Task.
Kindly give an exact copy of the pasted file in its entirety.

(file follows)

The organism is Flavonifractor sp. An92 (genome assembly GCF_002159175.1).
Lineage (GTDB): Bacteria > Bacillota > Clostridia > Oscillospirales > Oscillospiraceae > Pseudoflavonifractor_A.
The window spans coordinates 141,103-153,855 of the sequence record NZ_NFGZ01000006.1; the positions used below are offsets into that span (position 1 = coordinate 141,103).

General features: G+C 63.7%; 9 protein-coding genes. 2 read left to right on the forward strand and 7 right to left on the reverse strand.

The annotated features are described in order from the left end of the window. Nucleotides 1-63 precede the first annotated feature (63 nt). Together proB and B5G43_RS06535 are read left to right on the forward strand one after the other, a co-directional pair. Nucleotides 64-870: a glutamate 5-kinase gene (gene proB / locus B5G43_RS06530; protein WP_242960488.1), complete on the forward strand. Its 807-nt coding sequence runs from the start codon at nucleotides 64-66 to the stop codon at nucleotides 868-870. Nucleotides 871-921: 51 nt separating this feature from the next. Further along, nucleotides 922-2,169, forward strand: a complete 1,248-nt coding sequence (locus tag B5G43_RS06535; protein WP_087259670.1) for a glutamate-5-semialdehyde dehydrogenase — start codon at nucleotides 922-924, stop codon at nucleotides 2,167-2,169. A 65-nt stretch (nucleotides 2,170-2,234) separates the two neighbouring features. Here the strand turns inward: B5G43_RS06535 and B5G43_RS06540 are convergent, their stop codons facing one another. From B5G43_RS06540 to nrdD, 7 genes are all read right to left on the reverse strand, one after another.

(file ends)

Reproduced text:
The organism is Flavonifractor sp. An92 (genome assembly GCF_002159175.1).
Lineage (GTDB): Bacteria > Bacillota > Clostridia > Oscillospirales > Oscillospiraceae > Pseudoflavonifractor_A.
The window spans coordinates 141,103-153,855 of the sequence record NZ_NFGZ01000006.1; the positions used below are offsets into that span (position 1 = coordinate 141,103).

General features: G+C 63.7%; 9 protein-coding genes. 2 read left to right on the forward strand and 7 right to left on the reverse strand.

The annotated features are described in order from the left end of the window. Nucleotides 1-63 precede the first annotated feature (63 nt). Together proB and B5G43_RS06535 are read left to right on the forward strand one after the other, a co-directional pair. Nucleotides 64-870: a glutamate 5-kinase gene (gene proB / locus B5G43_RS06530; protein WP_242960488.1), complete on the forward strand. Its 807-nt coding sequence runs from the start codon at nucleotides 64-66 to the stop codon at nucleotides 868-870. Nucleotides 871-921: 51 nt separating this feature from the next. Further along, nucleotides 922-2,169, forward strand: a complete 1,248-nt coding sequence (locus tag B5G43_RS06535; protein WP_087259670.1) for a glutamate-5-semialdehyde dehydrogenase — start codon at nucleotides 922-924, stop codon at nucleotides 2,167-2,169. A 65-nt stretch (nucleotides 2,170-2,234) separates the two neighbouring features. Here the strand turns inward: B5G43_RS06535 and B5G43_RS06540 are convergent, their stop codons facing one another. From B5G43_RS06540 to nrdD, 7 genes are all read right to left on the reverse strand, one after another.